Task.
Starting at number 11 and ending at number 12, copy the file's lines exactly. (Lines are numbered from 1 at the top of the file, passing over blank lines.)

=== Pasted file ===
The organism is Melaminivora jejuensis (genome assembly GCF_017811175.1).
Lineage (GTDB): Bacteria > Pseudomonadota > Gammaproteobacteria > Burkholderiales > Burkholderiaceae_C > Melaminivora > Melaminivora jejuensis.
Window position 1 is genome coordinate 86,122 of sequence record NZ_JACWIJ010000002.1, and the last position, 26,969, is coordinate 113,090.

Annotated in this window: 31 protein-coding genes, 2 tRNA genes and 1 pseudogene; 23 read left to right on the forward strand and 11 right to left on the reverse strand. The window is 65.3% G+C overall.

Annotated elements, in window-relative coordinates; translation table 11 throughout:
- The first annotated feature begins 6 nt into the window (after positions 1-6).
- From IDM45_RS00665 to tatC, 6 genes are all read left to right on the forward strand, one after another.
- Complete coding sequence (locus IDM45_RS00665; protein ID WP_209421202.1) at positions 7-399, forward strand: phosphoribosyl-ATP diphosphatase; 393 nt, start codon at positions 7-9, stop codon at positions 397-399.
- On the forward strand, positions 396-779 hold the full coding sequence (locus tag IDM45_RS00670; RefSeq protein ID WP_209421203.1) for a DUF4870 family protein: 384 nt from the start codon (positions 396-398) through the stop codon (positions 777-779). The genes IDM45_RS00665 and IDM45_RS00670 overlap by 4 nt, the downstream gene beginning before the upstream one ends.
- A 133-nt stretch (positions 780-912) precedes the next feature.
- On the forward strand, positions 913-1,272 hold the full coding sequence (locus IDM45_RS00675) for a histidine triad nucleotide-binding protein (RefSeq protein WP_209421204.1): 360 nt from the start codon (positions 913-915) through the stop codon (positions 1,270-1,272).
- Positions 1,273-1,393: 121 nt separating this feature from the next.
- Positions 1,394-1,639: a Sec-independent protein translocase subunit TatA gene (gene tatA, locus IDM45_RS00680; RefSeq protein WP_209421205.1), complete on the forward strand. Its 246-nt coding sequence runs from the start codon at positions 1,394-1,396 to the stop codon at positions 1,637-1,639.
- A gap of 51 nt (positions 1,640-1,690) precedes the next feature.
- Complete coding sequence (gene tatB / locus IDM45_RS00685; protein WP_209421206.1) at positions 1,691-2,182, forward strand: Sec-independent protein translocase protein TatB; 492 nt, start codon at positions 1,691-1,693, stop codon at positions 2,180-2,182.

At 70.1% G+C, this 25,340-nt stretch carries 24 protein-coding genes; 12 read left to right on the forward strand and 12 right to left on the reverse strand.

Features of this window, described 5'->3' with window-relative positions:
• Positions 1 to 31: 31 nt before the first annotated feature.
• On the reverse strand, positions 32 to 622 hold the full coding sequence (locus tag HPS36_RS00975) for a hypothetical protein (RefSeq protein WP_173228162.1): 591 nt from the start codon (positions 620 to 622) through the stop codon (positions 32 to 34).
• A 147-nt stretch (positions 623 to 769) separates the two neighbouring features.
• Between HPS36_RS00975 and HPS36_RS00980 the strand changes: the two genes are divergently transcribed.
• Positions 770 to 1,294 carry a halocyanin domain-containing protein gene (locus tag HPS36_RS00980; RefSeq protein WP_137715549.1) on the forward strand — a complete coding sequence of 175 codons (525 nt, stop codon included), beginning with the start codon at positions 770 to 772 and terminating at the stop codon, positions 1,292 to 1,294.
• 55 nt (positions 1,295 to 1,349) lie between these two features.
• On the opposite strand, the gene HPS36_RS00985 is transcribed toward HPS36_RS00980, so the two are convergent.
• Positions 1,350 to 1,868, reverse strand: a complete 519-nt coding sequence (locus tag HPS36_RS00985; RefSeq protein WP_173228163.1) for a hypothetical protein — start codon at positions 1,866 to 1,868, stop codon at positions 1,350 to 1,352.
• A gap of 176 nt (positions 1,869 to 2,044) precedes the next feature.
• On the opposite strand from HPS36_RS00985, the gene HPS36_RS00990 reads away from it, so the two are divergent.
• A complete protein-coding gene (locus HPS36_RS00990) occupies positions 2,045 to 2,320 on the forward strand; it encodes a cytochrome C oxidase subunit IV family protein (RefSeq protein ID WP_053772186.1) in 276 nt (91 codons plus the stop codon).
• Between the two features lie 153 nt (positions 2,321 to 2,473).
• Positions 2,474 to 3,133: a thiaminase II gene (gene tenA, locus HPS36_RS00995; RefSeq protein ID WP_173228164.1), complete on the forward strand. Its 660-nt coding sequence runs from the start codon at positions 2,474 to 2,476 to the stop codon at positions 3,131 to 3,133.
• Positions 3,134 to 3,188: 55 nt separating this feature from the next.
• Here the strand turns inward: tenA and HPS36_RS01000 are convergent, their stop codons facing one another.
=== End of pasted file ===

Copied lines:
- On the forward strand, positions 913-1,272 hold the full coding sequence (locus IDM45_RS00675) for a histidine triad nucleotide-binding protein (RefSeq protein WP_209421204.1): 360 nt from the start codon (positions 913-915) through the stop codon (positions 1,270-1,272).
- Positions 1,273-1,393: 121 nt separating this feature from the next.